A parameter used as a first approximation to show the relationship between factors affecting entry and transport of components in the membrane is ##EQU1## where .alpha. is the partition coefficient, D is the diffusion coefficient, c is the concentration, .gamma..sub.o is a stoichiometry coefficient that may range from 0.5 to 1.0, the subscripts o and g refer to oxygen and glucose respectively, and the subscript B refers to the concentration of that solute in the well-mixed bulk phase of the sample. Other factors that affect the ratio of substrates in the membrane are: the external mass transfer resistance, the enzymatic reaction, and whether or not the sensing electrode consumes the oxygen that it senses. These latter factors are important to the operation of the sensor, but are irrelevant to this discussion. When the value c* .sub.o of is greater than or equal to unity, there will be adequate oxygen in the membrane and the system will be glucoselimited and capable of assaying glucose. Thus, from the anticipated bulk glucose and oxygen concentrations that the sensor will be exposed to, the ratio of the parameters to maintain c.sub.o *.gtoreq.7 and reliably determine glucose may be determined.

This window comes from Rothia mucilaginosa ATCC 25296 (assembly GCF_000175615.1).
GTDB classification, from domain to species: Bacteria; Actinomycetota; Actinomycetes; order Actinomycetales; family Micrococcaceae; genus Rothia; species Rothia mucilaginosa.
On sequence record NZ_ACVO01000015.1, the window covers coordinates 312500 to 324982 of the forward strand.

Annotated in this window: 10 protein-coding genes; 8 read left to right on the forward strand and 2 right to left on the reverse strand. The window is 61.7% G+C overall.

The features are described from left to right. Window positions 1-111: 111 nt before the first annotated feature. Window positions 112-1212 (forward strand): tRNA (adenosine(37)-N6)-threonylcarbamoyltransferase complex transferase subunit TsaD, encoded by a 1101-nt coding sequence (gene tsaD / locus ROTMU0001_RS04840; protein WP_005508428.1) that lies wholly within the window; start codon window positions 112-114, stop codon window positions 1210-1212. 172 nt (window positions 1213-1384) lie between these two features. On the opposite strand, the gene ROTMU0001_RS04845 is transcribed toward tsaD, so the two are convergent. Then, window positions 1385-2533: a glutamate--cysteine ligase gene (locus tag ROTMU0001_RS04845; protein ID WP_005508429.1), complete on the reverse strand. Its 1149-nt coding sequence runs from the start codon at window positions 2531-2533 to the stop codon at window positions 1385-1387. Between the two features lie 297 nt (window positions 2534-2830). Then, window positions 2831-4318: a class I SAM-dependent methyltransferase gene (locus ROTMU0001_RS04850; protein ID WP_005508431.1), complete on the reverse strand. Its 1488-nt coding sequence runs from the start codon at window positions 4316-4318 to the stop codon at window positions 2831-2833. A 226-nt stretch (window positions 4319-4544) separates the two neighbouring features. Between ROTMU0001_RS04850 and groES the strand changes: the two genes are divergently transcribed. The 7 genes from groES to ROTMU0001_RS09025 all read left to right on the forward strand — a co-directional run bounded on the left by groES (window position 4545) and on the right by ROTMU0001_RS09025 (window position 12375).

The diffusion coefficient D indicates how fast the respective solute can move once within the membrane. A smaller solute such as oxygen can diffuse faster in most materials than a larger molecule like glucose. In membranes, the rate of diffusion is determined by the internal microscopic structure, the degree of crosslinking of the network or "tightness", and the flexibility of the polymeric chains composing the membrane. In principle, increasing the crosslink density of a membrane should be favorable for alleviating the oxygen deficient, since this would slow the rate of glucose diffusion to a greater extent than it would affect oxygen. However, in practice, it is difficult to crosslink hydrophilic gel membranes to that extent that the differential retardation of glucose could achieve the differences needed here.